KUALA LUMPUR (March 26): The International Air Transport Association (IATA) has written to the heads of government of 18 Asia-Pacific countries including Malaysia to appeal for emergency support to airlines as they fight for survival due to loss of air travel demand amid the Covid-19 crisis.
The other countries include Bangladesh, India, Japan, Pakistan, the Philippines, South Korea, Thailand and Vietnam.
"For airlines, it’s apocalypse now. There is a small and shrinking window for governments to provide a lifeline of financial support to prevent a liquidity crisis from shuttering the industry,” said IATA director-general and CEO Alexandre de Juniac in a statement today.
“Airlines are fighting for survival in every corner of the world. Travel restrictions and evaporating demand mean that, aside from cargo, there is almost no passenger business.
"We need them to understand that without urgent relief, many airlines will not be around to lead the recovery stage. Failure to act now will make this crisis longer and more painful," he added.
IATA estimates that the Covid-19 crisis will reduce passenger demand in Asia-Pacific by 37% this year from 2019, with a revenue loss of US$88 billion. This is based on a scenario where severe restrictions on travel are lifted after three months, followed by gradual recovery.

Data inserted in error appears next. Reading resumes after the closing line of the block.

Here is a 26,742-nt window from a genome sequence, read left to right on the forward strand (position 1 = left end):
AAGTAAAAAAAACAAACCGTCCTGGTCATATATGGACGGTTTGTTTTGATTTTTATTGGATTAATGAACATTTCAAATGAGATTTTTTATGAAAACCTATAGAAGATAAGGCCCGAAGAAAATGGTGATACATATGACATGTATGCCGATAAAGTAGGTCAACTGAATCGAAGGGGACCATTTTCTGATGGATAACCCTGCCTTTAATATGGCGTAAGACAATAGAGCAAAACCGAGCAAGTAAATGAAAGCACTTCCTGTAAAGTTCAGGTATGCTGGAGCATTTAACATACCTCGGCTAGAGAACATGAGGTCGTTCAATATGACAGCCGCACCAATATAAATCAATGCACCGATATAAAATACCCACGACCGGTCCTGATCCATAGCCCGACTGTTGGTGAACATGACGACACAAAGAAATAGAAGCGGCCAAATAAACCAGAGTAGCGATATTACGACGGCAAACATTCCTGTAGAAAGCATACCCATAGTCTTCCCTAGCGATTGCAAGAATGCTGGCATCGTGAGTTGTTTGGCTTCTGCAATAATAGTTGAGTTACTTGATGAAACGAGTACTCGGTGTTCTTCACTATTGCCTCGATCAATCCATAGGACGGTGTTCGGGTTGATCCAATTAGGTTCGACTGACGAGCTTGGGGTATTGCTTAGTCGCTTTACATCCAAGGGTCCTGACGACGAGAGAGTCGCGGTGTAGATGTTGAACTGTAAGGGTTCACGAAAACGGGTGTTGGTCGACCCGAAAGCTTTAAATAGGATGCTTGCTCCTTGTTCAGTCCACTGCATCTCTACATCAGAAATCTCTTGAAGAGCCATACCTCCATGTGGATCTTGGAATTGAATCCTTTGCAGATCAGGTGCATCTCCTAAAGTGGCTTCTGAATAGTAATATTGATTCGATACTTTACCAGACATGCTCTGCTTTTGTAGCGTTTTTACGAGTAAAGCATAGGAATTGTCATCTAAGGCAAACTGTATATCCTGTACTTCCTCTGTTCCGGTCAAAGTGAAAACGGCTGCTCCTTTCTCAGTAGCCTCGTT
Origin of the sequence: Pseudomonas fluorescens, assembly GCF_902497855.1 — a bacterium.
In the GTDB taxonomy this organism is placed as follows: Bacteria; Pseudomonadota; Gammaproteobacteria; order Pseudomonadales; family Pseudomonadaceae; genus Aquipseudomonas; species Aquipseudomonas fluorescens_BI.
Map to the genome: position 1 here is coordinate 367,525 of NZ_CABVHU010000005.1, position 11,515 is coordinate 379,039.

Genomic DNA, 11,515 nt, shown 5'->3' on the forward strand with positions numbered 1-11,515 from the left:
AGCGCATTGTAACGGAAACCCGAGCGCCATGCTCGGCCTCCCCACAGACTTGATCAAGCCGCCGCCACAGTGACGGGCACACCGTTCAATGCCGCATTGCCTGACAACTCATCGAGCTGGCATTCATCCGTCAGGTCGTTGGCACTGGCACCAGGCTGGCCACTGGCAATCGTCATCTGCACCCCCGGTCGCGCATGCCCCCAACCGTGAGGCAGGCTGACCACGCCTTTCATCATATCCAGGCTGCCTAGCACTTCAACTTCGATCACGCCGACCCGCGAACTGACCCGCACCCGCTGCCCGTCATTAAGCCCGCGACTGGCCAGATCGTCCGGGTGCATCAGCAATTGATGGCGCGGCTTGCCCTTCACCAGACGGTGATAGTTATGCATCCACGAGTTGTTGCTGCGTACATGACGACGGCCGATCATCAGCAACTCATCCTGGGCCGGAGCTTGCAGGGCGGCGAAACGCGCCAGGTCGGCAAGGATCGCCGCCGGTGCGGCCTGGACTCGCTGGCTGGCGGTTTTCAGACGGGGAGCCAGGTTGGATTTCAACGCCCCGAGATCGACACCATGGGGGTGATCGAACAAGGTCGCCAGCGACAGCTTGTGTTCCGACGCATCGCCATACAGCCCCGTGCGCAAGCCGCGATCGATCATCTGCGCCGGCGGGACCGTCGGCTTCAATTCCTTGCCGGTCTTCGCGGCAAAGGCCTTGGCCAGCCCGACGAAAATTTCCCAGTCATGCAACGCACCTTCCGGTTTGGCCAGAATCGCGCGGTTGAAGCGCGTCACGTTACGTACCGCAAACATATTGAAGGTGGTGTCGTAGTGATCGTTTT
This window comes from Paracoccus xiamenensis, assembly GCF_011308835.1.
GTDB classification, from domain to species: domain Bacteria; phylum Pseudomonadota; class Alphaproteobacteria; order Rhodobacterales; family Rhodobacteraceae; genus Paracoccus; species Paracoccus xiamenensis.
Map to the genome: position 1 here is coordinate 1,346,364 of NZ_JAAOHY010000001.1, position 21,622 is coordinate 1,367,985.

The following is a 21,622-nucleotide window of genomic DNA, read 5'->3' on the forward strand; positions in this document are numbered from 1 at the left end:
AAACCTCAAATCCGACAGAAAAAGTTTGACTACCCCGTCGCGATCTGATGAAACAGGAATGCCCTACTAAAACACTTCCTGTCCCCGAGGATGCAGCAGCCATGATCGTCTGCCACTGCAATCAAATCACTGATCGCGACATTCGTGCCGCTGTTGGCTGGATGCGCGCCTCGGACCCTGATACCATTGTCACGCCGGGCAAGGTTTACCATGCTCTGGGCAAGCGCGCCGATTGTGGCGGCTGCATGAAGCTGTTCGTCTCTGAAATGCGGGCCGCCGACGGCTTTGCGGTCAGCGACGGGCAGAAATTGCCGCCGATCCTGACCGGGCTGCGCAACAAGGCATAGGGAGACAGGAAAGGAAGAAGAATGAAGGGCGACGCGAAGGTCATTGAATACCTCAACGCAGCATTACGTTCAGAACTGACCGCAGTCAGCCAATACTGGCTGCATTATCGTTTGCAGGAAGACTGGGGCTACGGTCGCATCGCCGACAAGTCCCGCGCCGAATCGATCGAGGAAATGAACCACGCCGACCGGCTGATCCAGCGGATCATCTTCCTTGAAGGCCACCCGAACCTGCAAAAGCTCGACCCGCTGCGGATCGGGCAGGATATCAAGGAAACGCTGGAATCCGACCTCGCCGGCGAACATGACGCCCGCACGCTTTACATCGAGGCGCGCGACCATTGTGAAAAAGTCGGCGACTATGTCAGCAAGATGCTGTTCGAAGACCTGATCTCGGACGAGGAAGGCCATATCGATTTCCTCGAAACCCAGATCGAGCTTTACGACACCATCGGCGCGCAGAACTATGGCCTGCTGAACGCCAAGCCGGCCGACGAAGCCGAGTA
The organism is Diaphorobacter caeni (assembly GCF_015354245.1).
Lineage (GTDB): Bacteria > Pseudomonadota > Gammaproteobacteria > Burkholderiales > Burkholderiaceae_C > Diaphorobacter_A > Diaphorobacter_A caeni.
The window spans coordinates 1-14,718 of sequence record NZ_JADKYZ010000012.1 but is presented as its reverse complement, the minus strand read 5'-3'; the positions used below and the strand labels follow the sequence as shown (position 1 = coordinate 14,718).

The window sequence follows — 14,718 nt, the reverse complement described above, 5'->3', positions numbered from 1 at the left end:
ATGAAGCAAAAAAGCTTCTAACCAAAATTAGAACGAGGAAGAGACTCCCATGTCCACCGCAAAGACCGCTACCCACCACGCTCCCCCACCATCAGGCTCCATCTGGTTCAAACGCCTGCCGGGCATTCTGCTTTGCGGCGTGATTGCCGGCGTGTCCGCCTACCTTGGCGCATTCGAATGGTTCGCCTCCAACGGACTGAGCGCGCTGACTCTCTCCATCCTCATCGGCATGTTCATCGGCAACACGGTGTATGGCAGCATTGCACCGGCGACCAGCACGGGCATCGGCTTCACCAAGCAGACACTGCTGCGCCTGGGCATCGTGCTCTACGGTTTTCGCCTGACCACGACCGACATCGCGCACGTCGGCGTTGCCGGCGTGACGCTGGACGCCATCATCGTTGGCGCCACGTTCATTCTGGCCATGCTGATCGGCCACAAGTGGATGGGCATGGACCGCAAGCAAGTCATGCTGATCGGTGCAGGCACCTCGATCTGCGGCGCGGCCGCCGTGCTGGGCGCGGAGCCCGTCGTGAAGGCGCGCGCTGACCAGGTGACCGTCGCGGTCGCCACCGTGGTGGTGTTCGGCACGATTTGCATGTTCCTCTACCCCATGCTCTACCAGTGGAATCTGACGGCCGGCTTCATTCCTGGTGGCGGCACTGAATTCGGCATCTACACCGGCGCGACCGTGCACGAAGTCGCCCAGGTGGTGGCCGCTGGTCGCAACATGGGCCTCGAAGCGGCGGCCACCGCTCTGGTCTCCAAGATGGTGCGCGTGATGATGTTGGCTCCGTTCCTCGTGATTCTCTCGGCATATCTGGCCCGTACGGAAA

de Juniac also pointed out that some 2.7 million airline jobs are at risk.
"And each of those jobs supports a further 24 in the travel and tourism value chain. Some governments are already responding to our urgent calls, but not enough to make up the US$200 billion needed,” he said.
The airlines' grouping is proposing three options for governments to consider: direct financial support to passenger and cargo carriers; loans, loan guarantees and support for the corporate bond market by governments or central banks; and tax relief.
“A growing number of governments in Asia-Pacific, including Australia, New Zealand, Singapore, have announced financial relief packages for the airline industry. But we need more governments to come on board to support the airline industry serving their markets,” said IATA regional vice-president for Asia-Pacific Conrad Clifford.
“There are over 30 million jobs supported by the aviation industry that are at stake. Also at risk is the aviation connectivity that is needed to support supply chains, the flow of essential goods and medical supplies, as well as repatriation flights to bring home citizen stranded overseas,” added Clifford.
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